I like Monica because she’s a beseecher of heaven. Blessed are those who weep and mourn. She will be satisfied. If a woman is unshakeable, how will she know what to pray. What will be left for her to feel, to suffer? I don’t want to be unshakeable anymore.
And the Blessed Mother. I think of the wedding feast at Cana especially, that the Blessed Mother was able to see what was divine in her son and provoke him to exhibit it. I put a lot of responsibility on my children. I push them in academics and athletics. I like for them to be social and active in the community. But when it comes time for spiritual things I coddle them, the gentle boost, never the strong assumption of their leadership in this realm. I would like to obtain the discernment that the Blessed Mother had, when she let her Son know that it was his time. There is no wine.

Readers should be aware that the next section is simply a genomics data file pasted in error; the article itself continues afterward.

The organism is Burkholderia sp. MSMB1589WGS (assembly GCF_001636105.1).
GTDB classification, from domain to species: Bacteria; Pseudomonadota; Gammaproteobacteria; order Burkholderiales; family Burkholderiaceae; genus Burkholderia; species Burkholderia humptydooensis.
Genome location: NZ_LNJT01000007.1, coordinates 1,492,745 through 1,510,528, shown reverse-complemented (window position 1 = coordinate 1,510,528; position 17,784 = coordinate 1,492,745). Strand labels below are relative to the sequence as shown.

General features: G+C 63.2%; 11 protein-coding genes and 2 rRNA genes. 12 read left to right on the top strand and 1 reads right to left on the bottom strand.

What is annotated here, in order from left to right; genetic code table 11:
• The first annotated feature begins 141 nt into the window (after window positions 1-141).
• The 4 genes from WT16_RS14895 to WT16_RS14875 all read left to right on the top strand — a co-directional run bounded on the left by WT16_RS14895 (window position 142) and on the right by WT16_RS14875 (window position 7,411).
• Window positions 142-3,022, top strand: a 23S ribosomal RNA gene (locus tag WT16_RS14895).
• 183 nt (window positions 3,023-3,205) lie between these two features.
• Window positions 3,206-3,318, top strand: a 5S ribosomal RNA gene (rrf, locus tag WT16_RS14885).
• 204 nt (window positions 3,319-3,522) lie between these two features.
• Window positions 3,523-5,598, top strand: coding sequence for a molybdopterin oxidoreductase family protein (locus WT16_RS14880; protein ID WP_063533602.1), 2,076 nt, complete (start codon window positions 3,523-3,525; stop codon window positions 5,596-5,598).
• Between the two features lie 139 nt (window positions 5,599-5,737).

Servant of God Dorothy Day is one of the very few of all saints and Blesseds whose life gives utterance to a struggle with lust. I’ve never been content with any concept of Jesus as the chaste boyfriend, the placeholder within whose eye I rest when I don’t get to have real sex with my husband.
I was made for consummation, I need it, and if I can’t get it in Eucharist and service, then my errant soul seeks it in less worthy occupations. Like Dr. Donne says, “For I/ Except you enthrall me never shall be free/ nor ever chaste except you ravish me.” I cannot even begin to have a pure heart until it is satisfied in its deepest well with a satisfaction that is both spiritual and physical.